Wherever you are and whatever you do, you are facing a historic and unprecedented challenge alongside people and organizations from around the world. And you are tackling it head-on.
The COVID-19 pandemic has changed everything and it is affecting every aspect of our society. This invisible enemy is scary and strong, and it has forced us to change the way we live. It calls on each of us to sacrifice our freedom of movement and to accept demanding conditions. In many cases, at great cost.
To defeat the virus, it requires all of us to do our part. Every single one of us. No doubt you are already doing all you can. But what more can we do?
Continue to support everyone helping Canadians during the pandemic. The office of the governor general is proud to play a part in raising awareness and giving thanks. Please lend your voice too.
We can reach out to Canadians by relaying official information and instructions. I invite you to visit www.gg.ca and to share our content, particularly how organizations are making a difference in our communities.
Let’s be grateful.
One cannot choose when hardship comes, but one can choose how to respond to it in times of crisis. Please visit Caring Nation, our new online forum, to contribute stories of solidarity and compassion from all over the country.
We are now steadfastly staying the course. It will take time, but when we return to brighter days, we will look back on these challenging times and realize that because we all did our part, we emerged stronger as a nation. Our collective resilience will lead to our collective victory.
In the meantime, as we hold the line, let us focus not on what we cannot control, but on the news that give us hope.
We are all part of the fight against COVID-19.
Yours most sincerely,
Governor General of Canada
Since the founding of what was then called the Women’s Canadian Historical Society of Ottawa in 1898, the Society has always had a close relationship with Rideau Hall There is a belief that Lady Aberdeen, the wife of the 7th Earl of Aberdeen who was Canada’s Governor General from 1893 to1898, was the Society’s first patron. However, while we know that she took a close interest in the fledgling organization, her patronage was likely unofficial as she and her husband returned to Britain just a few days after the first regular meeting of the Society.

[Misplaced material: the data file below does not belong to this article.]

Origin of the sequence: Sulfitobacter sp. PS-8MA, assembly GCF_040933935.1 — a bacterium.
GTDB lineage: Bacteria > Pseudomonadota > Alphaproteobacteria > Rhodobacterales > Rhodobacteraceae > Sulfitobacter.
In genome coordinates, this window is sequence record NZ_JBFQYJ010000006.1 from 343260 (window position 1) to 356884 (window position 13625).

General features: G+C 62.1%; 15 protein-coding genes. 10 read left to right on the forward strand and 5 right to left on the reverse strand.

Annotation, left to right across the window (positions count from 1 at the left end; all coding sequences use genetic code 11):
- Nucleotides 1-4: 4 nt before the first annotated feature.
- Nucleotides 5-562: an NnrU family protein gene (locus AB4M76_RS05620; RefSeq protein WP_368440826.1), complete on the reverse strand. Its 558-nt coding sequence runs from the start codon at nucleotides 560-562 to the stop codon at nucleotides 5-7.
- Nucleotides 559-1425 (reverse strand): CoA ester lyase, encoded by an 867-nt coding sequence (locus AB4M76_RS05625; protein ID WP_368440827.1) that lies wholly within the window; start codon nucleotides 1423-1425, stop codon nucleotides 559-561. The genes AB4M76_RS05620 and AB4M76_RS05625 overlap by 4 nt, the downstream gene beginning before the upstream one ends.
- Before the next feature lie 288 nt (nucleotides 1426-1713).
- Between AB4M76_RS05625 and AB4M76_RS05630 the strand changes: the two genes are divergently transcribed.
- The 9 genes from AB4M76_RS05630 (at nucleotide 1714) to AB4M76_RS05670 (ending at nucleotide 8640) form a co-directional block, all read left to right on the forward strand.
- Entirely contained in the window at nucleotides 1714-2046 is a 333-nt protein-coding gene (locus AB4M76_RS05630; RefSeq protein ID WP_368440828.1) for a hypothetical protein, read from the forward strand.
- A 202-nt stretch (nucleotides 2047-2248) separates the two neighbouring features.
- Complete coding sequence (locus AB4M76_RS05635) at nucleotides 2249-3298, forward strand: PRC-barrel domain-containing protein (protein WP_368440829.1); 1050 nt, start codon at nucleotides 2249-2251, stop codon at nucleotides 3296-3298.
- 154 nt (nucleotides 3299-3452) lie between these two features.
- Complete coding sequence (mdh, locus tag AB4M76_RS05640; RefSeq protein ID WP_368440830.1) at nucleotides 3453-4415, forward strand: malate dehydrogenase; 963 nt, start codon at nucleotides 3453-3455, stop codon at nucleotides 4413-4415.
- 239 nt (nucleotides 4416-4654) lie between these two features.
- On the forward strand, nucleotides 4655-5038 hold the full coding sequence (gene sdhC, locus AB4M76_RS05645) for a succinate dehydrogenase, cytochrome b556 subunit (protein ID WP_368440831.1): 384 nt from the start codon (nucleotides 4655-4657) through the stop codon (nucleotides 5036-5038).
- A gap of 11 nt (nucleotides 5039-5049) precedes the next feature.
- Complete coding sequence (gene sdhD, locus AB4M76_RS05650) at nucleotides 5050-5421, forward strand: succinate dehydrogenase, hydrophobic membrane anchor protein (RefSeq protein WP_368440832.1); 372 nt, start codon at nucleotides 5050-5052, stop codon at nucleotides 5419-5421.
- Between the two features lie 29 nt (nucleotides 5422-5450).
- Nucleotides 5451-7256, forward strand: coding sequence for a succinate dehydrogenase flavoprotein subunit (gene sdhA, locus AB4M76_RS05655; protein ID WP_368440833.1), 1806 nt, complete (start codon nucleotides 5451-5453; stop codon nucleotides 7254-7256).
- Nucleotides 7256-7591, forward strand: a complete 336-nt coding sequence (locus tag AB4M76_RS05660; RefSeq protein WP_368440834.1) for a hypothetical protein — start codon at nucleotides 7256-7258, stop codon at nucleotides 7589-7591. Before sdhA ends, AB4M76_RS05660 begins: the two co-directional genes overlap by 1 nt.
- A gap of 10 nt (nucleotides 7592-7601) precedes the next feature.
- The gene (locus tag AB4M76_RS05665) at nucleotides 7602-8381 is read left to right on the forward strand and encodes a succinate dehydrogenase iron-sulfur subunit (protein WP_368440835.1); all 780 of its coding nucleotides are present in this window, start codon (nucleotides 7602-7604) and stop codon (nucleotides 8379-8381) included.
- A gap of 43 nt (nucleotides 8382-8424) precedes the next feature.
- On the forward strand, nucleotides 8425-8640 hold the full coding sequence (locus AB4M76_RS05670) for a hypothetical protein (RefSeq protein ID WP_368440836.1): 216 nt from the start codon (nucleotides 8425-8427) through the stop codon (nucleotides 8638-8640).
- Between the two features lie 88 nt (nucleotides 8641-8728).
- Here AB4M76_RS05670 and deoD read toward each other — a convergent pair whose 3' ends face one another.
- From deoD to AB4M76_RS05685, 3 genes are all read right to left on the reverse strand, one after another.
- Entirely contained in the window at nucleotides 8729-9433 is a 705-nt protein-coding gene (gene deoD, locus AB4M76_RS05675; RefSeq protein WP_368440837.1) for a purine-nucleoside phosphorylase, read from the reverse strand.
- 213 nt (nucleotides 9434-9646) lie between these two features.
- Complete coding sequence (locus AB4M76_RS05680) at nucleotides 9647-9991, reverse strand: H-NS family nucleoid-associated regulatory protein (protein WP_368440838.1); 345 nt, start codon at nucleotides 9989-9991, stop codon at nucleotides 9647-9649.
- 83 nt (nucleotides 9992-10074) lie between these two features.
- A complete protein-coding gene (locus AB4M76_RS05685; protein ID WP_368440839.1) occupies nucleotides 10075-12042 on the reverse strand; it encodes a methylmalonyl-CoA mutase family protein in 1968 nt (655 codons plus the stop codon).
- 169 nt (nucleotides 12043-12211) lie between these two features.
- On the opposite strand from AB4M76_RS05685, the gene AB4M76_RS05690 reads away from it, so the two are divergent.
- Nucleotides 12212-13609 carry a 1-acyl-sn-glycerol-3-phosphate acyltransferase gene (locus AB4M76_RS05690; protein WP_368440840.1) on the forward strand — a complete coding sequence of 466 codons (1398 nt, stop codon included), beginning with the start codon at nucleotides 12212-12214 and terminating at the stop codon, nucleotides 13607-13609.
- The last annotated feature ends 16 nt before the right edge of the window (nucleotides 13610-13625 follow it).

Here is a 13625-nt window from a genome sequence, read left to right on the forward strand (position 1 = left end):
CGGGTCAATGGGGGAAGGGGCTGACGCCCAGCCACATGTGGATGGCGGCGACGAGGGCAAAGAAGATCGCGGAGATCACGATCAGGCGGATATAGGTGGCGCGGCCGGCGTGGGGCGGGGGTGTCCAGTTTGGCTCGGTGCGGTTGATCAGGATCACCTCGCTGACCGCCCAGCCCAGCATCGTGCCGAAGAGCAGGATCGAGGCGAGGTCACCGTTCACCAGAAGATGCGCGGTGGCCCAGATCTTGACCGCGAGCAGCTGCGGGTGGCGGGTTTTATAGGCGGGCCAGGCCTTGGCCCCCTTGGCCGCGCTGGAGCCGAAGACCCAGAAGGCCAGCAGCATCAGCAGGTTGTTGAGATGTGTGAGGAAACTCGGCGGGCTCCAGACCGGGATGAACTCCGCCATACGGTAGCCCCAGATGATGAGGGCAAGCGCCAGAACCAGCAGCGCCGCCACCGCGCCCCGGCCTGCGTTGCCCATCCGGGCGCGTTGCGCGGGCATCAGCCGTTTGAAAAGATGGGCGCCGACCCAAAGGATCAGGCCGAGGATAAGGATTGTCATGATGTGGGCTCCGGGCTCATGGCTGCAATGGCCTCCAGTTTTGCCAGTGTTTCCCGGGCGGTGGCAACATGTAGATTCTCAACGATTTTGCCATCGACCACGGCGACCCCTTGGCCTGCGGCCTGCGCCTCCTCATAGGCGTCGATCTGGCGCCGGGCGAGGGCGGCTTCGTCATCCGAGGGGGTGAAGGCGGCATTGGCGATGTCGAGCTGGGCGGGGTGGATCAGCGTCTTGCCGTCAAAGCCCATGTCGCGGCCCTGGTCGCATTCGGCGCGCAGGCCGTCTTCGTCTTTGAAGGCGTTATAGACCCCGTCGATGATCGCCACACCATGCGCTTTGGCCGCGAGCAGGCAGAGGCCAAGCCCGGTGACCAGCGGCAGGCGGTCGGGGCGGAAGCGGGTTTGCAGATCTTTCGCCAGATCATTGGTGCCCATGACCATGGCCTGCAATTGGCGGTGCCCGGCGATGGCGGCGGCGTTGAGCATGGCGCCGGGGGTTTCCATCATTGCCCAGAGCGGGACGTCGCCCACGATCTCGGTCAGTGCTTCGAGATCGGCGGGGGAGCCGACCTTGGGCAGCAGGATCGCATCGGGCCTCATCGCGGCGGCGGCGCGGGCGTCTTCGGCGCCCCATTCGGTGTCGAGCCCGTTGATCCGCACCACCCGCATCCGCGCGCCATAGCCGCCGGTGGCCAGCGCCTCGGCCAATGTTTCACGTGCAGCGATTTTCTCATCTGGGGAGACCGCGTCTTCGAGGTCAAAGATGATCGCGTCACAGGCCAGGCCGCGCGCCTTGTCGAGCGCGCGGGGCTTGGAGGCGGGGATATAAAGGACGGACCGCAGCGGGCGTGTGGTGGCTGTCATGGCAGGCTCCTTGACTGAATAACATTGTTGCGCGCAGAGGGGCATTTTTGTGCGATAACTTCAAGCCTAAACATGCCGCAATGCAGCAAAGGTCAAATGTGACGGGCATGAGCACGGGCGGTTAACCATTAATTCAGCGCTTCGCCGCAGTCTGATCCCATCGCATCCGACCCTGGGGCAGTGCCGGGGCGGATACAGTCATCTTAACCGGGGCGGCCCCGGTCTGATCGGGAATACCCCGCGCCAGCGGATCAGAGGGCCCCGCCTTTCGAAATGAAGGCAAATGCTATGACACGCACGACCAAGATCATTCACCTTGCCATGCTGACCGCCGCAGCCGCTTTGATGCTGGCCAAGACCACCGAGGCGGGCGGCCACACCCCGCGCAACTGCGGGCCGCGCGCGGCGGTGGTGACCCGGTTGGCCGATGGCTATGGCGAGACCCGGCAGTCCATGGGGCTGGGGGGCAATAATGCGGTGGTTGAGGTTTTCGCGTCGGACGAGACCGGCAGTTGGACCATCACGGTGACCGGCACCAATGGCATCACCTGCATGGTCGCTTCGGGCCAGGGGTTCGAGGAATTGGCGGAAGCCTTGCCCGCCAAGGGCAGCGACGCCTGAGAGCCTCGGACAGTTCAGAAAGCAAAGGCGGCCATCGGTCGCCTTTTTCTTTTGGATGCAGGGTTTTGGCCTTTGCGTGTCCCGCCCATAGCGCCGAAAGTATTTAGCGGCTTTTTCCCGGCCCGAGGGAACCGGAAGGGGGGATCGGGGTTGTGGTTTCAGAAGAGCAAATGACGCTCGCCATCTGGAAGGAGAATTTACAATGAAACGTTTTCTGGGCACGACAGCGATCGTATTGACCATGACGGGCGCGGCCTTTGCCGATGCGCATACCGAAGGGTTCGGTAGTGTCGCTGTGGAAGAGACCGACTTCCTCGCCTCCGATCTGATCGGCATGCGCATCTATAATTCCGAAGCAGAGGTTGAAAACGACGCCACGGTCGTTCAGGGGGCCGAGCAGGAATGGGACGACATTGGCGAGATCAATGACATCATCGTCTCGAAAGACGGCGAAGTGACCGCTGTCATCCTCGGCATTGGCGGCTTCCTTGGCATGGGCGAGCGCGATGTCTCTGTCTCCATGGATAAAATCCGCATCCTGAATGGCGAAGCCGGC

For certain, Lady Minto, the wife of the 4th Earl of Minto who succeeded Lord Aberdeen, consented to become the patron of the Society in February 1899. For more than fifty years, the wives of succeeding Governors General continued this practice. In more recent decades, Governors General themselves have fulfilled this role, continuing a tradition of more than a hundred and twenty years of vice-regal patronage.
(Drawn from Mullington, Dave, 2013. “To Be Continued…A Short History of the Historical Society of Ottawa,” HSO Publication No. 88.)
The ladies agreed to form the Women’s Canadian Historical Society of Ottawa. As reported by the Ottawa Journal, they hoped “to resurrect from oblivion things of interest to every patriot Canadian woman, and preserve such things that are already treasures.”On June 3, 1898, thirty-one Ottawa women, united by a desire to preserve and conserve Canada’s historical heritage, assembled in the drawing room of the Speaker of the House of Commons located in the old Centre Block on Parliament Hill. Chairing the meeting was the prominent author and early feminist Lady Matilda Edgar (née Ridout) wife of Sir James Edgar, the Speaker. The cream of Ottawa society attended the meeting, including Lady Zoë Laurier, the wife of the then Liberal Prime Minister Sir Wilfrid Laurier, Mrs Adeline Foster, the wife of the prominent Conservative politician Mr (later Sir) George Eulas Foster, and Mrs Margaret Ahearn, the spouse of Mr Thomas Ahearn, the famous Ottawa-born inventor and businessman.
Under its original 1898 Constitution, the objective of the Society was to encourage “the study of Canadian History and Literature, the collection and preservation of Canadian historical records and relics, and the fostering of Canadian loyalty and patriotism.” The Constitution also stressed that “neither political parties nor religious denominations” would be recognized. Adeline Foster was elected as the Society’s first president. Lady Aberdeen (née Ishbel Maria Marjoribanks), the wife of the Governor General, consented to be the Society’s patron, thereby establishing a link to Rideau Hall that continues to this very day. The annual membership fee was set at fifty cents. Initially, the Society was a women-only organization, though men sometimes participated as honorary members. This situation continued until 1955, when men were allowed to join the Society as full members.
During the early years of the Society’s history, particular attention was paid to the collection and preservation of important artifacts and historical documents. The Society put on its first exhibition of historical objects in 1899. This collection, which was to expand greatly over the coming decades, went on permanent display with the opening in 1917 of the Bytown Historical Museum, located in the old Registry Office on Nicholas Street. The museum was staffed and operated by Society volunteers. Other activities included regular lectures and the publication of historical research. The Society was also instrumental in the erection of the statue of the French explorer Samuel de Champlain at Nepean Point in 1915. To celebrate Ottawa’s centenary in 1926, the Society unveiled a memorial to Lieutenant-Colonel John By, the Royal Engineer responsible for the construction of the Rideau Canal, and the founder of Bytown. A replica of his house, which had been destroyed by fire years earlier, was also built at Major’s Hill Park.